It looks like you're using an Ad Blocker.

Please white-list or disable AboveTopSecret.com in your ad-blocking tool.

Thank you.

 

Some features of ATS will be disabled while you continue to use an ad-blocker.

 

Hospitals often fail at infection control - Now suddenly they are supposed to handle Ebola?

page: 1
5

log in

join
share:

posted on Oct, 16 2014 @ 09:50 AM
link   
I've worked in hospitals. So did my dad. So did my mom. When my dad later became infirm and was hospitalized, he contracted MRSA from lack of proper infection control procedures. 1 in 25 patients hospitalized will become infected while at the hospital with any one of a number of infectious agents. Preparing hospitals to handle Ebola now, after it is already here, seems a bit bass ackwards to me.

Excerpt from below article: "DIRTY HANDS, DIRTY EQUIPMENT: Violations involve health care workers failing to disinfect their hands or use protective gear properly — gloves, gowns, masks and other items that must be donned and removed in very precise ways. In one case, more than 60 personnel at a single hospital were cited for failing to use face masks properly."

From USA Today: Public health authorities race to assess the U.S. medical system's ability to contain Ebola, the track record of the nation's hospitals in controlling other infections suggests a lot of them aren't prepared. From small, rural hospitals to sprawling urban medical centers, infection control has been a persistent and vexing problem in U.S. health care for decades. Many hospitals handle these cases without incident. But lapses in procedures to isolate contagious patients, to protect health care workers from dangerous bacteria and viruses, and to clean contaminated equipment consistently rank among the most common deficiencies cited in hospital inspections and accreditation reviews.

Link to full article: usat.ly...
edit on bThursdayu16Thu, 16 Oct 2014 09:57:38 -0500am95710 by bludragin because: (no reason given)

edit on bThursday00000016Thu, 16 Oct 2014 09:59:10 -0500am95910 by bludragin because: (no reason given)

edit on bThursday00000016Thu, 16 Oct 2014 09:59:41 -0500am95910 by bludragin because: (no reason given)




posted on Oct, 16 2014 @ 09:59 AM
link   
Your concern is warranted, what you state is absolutely true, Ebola can not be contained once it gets a foothold in asymptomatic reservoir vectors.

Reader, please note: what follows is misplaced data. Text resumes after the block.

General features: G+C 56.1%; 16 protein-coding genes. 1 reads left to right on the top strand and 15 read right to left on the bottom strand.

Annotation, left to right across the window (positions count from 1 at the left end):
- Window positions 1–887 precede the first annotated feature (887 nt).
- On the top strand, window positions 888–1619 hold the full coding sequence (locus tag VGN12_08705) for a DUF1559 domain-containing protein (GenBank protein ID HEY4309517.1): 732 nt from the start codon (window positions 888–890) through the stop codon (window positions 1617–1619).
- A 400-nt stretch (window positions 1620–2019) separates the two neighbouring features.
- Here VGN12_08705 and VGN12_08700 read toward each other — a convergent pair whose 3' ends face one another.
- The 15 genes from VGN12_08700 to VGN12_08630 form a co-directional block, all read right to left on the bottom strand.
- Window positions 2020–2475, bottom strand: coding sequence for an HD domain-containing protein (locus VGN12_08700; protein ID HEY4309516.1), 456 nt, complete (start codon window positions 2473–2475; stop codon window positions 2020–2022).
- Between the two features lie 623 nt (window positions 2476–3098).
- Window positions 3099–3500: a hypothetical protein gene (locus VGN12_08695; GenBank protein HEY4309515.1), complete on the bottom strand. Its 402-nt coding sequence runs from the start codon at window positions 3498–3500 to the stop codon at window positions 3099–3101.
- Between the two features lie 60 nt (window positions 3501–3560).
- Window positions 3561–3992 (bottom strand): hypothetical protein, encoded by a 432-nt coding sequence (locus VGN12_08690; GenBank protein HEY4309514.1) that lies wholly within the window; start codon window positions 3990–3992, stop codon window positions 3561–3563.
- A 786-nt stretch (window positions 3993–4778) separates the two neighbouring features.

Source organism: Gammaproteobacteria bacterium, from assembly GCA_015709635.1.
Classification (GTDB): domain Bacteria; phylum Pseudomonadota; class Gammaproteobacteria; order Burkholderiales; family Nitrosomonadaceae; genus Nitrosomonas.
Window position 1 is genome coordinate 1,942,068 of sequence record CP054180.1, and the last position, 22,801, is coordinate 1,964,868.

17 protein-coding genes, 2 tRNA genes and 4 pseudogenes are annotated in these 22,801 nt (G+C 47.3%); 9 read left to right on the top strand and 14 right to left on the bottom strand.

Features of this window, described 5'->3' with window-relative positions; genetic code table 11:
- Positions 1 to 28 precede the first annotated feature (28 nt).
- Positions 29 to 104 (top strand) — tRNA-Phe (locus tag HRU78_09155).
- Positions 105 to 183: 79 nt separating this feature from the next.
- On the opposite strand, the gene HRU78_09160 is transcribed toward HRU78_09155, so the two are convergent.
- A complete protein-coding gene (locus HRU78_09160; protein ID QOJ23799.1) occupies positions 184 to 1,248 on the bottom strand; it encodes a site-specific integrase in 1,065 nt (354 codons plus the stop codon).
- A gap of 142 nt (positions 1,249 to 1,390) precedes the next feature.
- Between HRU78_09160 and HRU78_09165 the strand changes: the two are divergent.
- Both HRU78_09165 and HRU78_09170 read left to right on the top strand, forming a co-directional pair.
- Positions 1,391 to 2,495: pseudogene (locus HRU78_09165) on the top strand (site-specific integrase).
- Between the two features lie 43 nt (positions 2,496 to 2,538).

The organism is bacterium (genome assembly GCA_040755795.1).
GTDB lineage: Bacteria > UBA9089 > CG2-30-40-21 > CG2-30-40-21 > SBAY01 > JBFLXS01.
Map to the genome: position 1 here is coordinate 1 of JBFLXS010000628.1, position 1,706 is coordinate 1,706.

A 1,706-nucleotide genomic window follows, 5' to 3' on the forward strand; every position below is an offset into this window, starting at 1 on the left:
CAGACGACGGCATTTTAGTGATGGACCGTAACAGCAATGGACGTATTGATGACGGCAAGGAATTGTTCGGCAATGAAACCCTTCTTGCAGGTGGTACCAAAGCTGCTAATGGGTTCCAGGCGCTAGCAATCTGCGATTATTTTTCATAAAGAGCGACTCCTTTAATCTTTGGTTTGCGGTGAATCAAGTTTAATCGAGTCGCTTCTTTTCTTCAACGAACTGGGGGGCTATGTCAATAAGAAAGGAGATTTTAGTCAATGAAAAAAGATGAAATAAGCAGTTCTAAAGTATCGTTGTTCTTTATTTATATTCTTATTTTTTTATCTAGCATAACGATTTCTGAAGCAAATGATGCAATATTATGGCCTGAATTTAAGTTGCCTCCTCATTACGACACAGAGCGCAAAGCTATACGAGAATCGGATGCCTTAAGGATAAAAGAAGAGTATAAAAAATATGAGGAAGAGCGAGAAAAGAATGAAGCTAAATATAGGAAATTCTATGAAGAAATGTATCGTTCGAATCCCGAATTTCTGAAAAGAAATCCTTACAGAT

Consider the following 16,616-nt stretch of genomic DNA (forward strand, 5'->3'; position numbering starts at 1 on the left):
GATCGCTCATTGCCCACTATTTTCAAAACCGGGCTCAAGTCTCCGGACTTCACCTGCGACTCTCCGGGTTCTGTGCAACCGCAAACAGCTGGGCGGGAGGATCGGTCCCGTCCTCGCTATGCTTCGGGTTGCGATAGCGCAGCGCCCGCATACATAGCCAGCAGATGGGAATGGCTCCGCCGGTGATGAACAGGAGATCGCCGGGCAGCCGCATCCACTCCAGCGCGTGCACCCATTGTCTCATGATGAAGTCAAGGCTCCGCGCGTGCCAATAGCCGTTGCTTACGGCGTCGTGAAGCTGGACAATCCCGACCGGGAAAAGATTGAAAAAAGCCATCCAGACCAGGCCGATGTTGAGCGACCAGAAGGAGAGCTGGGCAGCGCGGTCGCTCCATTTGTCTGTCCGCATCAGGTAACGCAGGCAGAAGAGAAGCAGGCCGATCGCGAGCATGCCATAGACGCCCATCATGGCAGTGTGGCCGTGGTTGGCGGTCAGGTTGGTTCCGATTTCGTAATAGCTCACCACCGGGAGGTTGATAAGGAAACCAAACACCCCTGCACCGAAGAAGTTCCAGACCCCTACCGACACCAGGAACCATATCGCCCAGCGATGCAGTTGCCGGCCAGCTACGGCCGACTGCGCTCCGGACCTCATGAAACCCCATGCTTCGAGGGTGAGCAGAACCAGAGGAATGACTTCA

Hospitals can not and do not have the means to fight this.



posted on Oct, 16 2014 @ 10:01 AM
link   
MRSA and Ebola are two different things.

MRSA is commonly problematic because it is antibiotic resistant and exacerbated by poor procedures for infection control. People catch MRSA after e.g. surgery.

Ebola is tackled by isolation of infected individuals and measures to avoid passing on the virus. It would be relatively straightforward to create isolated wards to treat and prevent the spread of Ebola. It is more difficult to stop MRSA as it is already part of the environment.

Regards



posted on Oct, 16 2014 @ 10:06 AM
link   
Watch this interview from Dallas nurse Briana Aguirre with Matt Lauer. She describes the situation during Duncan's care and the incompetence at the Dallas hospital. They were clearly not prepared and had no support during this.


www.today.com...



posted on Oct, 16 2014 @ 10:10 AM
link   
Hospitals should train in everything they're going to come in contact with. Period. They're hospitals!



posted on Oct, 16 2014 @ 10:31 AM
link   
a reply to: paraphi

Yes, isolation wards seem obvious. I read somewhere here on ATS that there are only 19 beds in such units currently available. Do you know if this is correct?



posted on Oct, 16 2014 @ 10:34 AM
link   

originally posted by: bludragin
a reply to: paraphi

Yes, isolation wards seem obvious. I read somewhere here on ATS that there are only 19 beds in such units currently available. Do you know if this is correct?



Isolation units can be any room where patient can be segregated from other patients or staff. Critical care beds is 30-40 in large hospitals.